This is excerpted from the larger weekly Heretic’s Guide to the Bible Study. To read more, CLICK HERE, or on the banners above or below.
It is an interesting time in the lectionary to have many of these texts come up. Several of them (aside from the gospel text) seem to focus on the supremacy of the God of Israel over all other earthly and non-earthly forces and authorities. There are predictions of doom and gloom for those who do not believe in God, for those who believe in the wrong God, and for those who place their faith in earthly leaders. Pretty much, the only ones it works out well for those who are on the sides of the authors.
These texts – and especially the Psalm – stand in stark contrast to the commandment by Jesus to love those who hate and persecute us. He deconstructs the idea that those who were faithful will receive a just reward in this life. Though they may earn God’s favor and blessing, they may still be reviled, hungry and poor.
He goes further by explaining precisely what we should do when struck by another person. He says that all acts of hate, violence, aggression and injustice should be repaid with an equal measure of love, compassion and patience. But it is important to understand why Jesus is asking us to do what he is asking of us. He doesn’t just want us to be meek and mild punching bags, the proverbial doormats of the world, upon whom everyone will wipe their feet in disdain and run over at every turn.
Keep in mind that Luke in particular is fascinated with paradigm shattering reversals. He wants to see the life and teaching of Jesus flip the entire world order on its head. And how can this possibly be achieved if we keep doing what we have always done?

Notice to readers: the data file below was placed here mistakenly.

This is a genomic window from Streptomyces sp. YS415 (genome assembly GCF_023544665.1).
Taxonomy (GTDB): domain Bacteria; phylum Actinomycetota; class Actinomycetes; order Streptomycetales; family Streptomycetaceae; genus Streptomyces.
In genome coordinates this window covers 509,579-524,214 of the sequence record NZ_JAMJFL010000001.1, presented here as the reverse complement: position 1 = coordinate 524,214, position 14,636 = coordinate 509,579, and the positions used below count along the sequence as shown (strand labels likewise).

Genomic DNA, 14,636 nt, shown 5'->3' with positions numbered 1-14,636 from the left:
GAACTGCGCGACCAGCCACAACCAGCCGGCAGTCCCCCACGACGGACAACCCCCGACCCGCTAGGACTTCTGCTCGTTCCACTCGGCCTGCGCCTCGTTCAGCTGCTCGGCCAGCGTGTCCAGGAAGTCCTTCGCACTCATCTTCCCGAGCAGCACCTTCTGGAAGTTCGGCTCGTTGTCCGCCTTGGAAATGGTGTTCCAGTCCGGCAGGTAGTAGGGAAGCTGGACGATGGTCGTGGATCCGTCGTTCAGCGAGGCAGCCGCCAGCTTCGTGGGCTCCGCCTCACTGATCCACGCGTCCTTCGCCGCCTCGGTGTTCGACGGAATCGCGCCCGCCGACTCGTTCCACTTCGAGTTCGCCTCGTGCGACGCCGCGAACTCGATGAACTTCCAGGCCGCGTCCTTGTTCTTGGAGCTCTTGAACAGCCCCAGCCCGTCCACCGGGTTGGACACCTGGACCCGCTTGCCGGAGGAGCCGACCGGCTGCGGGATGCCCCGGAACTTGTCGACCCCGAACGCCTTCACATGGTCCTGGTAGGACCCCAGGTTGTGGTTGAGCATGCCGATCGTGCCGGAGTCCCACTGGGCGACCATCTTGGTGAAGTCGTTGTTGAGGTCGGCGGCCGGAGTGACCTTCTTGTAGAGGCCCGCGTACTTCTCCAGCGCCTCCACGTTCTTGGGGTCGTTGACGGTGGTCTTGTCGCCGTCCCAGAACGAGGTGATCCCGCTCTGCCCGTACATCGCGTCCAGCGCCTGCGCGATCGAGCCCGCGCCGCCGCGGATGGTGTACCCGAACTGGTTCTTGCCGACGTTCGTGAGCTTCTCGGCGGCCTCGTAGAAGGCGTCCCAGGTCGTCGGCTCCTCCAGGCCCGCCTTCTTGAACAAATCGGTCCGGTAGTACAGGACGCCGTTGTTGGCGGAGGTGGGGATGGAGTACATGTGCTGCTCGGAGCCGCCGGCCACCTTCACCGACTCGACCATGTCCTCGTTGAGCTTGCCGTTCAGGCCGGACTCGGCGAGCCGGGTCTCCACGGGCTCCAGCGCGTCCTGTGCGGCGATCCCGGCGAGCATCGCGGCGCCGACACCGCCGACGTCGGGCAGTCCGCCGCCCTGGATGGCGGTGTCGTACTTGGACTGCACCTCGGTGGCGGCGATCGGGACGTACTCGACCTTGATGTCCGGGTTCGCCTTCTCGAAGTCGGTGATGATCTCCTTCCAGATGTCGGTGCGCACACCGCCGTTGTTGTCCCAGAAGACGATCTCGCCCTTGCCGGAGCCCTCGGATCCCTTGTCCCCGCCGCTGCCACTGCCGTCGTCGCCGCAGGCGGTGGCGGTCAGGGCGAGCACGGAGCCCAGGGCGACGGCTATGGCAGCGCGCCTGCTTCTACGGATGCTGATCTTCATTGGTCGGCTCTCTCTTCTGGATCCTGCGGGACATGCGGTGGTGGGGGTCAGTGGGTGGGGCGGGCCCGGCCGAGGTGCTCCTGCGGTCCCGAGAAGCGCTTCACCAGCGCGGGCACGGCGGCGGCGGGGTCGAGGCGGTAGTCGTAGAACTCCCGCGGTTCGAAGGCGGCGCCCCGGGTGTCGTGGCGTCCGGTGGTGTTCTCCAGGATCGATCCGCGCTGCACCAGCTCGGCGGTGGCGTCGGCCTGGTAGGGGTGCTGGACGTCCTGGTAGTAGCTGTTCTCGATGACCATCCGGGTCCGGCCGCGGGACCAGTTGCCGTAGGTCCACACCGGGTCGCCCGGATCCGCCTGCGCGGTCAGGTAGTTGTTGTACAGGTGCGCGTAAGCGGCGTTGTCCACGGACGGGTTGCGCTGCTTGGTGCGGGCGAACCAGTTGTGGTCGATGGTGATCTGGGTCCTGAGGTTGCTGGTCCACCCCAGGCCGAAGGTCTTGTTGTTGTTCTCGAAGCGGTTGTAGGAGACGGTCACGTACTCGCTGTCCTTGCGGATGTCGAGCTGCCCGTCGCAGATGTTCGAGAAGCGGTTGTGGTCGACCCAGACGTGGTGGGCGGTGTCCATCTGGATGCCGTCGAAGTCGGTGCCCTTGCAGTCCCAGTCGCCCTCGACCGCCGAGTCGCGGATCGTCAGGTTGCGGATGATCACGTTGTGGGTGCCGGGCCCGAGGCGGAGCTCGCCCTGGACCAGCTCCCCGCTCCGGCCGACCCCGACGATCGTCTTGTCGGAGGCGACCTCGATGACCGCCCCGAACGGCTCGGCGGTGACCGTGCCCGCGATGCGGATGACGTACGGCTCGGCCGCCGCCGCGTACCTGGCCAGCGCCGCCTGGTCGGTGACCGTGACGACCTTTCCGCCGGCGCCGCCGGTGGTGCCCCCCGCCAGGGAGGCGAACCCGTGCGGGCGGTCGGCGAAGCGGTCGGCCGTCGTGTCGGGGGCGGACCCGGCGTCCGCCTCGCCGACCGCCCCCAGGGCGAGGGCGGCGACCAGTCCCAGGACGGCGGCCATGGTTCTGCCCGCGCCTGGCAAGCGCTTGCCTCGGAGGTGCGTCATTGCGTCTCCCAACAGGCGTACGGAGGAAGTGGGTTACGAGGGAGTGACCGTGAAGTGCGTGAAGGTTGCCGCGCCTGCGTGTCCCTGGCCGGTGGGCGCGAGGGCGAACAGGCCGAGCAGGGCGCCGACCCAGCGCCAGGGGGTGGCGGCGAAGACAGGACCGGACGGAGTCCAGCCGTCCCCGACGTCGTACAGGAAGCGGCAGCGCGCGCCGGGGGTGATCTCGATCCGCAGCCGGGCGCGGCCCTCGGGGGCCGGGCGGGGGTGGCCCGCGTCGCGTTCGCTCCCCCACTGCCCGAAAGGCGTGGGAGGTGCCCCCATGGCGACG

It is clear to the authors of the Gospels and to Jesus that the old ways, though perhaps understandable and even scripturally justified, have not necessarily gotten us closer to realizing God’s kingdom on earth. For this to happen, the entire system of human behavior, from economics and politics to family dynamics and even religion, must be challenged and often subverted.
To this point, order has been maintained through force. The rulers may have changed, but for the most part, the rules have not. One oppressor defeats and replaces another; one sword is smashed by another, which then is then wielded over those it has defeated.
But Jesus wants more for us. He wants wholeness, not just victory. The true blessing that we seek from God is not simply to be better than the other, but rather for all to coexist within a reality that affords no one any power or status over another. Can the simple turn of a cheek really achieve this? Can one man’s life, innocently lost through crucifixion really make any difference? For each of us, this is a question that must be answered through prayerful reflection and study. But once we have arrived at our conclusion, where to live as if our lives depend on it.